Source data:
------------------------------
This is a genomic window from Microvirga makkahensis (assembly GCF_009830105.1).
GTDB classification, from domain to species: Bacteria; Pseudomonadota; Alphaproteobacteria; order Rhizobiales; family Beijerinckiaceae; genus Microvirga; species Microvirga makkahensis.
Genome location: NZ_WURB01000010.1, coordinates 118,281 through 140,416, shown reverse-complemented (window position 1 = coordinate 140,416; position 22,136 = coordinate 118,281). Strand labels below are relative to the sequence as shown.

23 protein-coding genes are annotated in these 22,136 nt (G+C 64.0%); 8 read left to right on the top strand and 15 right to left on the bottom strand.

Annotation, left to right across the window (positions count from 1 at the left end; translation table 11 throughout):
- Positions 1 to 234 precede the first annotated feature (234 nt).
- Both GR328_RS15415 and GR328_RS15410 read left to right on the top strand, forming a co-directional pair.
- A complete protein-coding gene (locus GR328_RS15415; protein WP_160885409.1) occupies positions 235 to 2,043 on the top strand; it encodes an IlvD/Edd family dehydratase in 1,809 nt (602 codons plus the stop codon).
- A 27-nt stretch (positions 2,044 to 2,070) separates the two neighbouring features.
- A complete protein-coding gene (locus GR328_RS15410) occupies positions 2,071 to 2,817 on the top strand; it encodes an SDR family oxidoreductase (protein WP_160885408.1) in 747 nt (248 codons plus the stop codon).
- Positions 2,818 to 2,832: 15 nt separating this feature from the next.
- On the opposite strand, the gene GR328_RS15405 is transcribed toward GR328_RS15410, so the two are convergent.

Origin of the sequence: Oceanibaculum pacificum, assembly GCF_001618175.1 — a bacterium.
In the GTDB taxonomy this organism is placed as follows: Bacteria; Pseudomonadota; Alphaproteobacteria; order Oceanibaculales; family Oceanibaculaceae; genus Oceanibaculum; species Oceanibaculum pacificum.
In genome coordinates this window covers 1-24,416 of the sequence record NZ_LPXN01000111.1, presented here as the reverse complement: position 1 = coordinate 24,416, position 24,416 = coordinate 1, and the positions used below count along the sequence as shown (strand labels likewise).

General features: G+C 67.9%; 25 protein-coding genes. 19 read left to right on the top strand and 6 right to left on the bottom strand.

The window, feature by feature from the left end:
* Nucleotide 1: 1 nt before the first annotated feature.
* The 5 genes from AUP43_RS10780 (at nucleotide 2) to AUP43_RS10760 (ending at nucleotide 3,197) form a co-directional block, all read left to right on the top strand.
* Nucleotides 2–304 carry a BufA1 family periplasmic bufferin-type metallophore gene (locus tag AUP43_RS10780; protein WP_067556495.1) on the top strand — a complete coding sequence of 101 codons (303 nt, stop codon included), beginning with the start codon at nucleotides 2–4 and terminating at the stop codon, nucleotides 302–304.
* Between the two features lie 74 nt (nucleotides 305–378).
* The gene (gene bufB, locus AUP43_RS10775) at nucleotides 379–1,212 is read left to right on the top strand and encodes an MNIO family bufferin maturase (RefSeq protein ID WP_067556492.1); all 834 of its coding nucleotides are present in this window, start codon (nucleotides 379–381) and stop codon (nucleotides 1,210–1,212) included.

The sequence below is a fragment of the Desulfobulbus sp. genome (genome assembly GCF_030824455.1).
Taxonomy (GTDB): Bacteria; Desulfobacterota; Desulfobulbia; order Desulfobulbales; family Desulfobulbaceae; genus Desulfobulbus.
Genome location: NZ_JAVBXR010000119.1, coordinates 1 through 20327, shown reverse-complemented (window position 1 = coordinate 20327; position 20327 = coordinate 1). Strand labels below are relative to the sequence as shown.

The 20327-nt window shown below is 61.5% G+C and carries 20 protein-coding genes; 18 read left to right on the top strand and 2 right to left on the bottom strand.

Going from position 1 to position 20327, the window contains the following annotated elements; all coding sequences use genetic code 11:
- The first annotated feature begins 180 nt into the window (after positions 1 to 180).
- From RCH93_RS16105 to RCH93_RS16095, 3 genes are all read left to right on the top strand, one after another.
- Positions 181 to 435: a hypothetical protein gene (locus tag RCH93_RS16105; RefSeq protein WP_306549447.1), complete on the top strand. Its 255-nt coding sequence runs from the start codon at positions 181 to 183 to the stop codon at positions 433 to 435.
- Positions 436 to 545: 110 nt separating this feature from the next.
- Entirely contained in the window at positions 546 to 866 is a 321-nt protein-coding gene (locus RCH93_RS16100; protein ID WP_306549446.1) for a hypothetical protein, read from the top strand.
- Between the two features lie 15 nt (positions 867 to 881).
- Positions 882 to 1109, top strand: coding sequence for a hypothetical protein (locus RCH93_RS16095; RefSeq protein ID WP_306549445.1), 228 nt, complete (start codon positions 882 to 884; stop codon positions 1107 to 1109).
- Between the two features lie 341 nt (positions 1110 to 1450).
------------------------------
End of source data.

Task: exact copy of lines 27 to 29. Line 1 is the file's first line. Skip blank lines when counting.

Going from position 1 to position 20327, the window contains the following annotated elements; all coding sequences use genetic code 11:
- The first annotated feature begins 180 nt into the window (after positions 1 to 180).
- From RCH93_RS16105 to RCH93_RS16095, 3 genes are all read left to right on the top strand, one after another.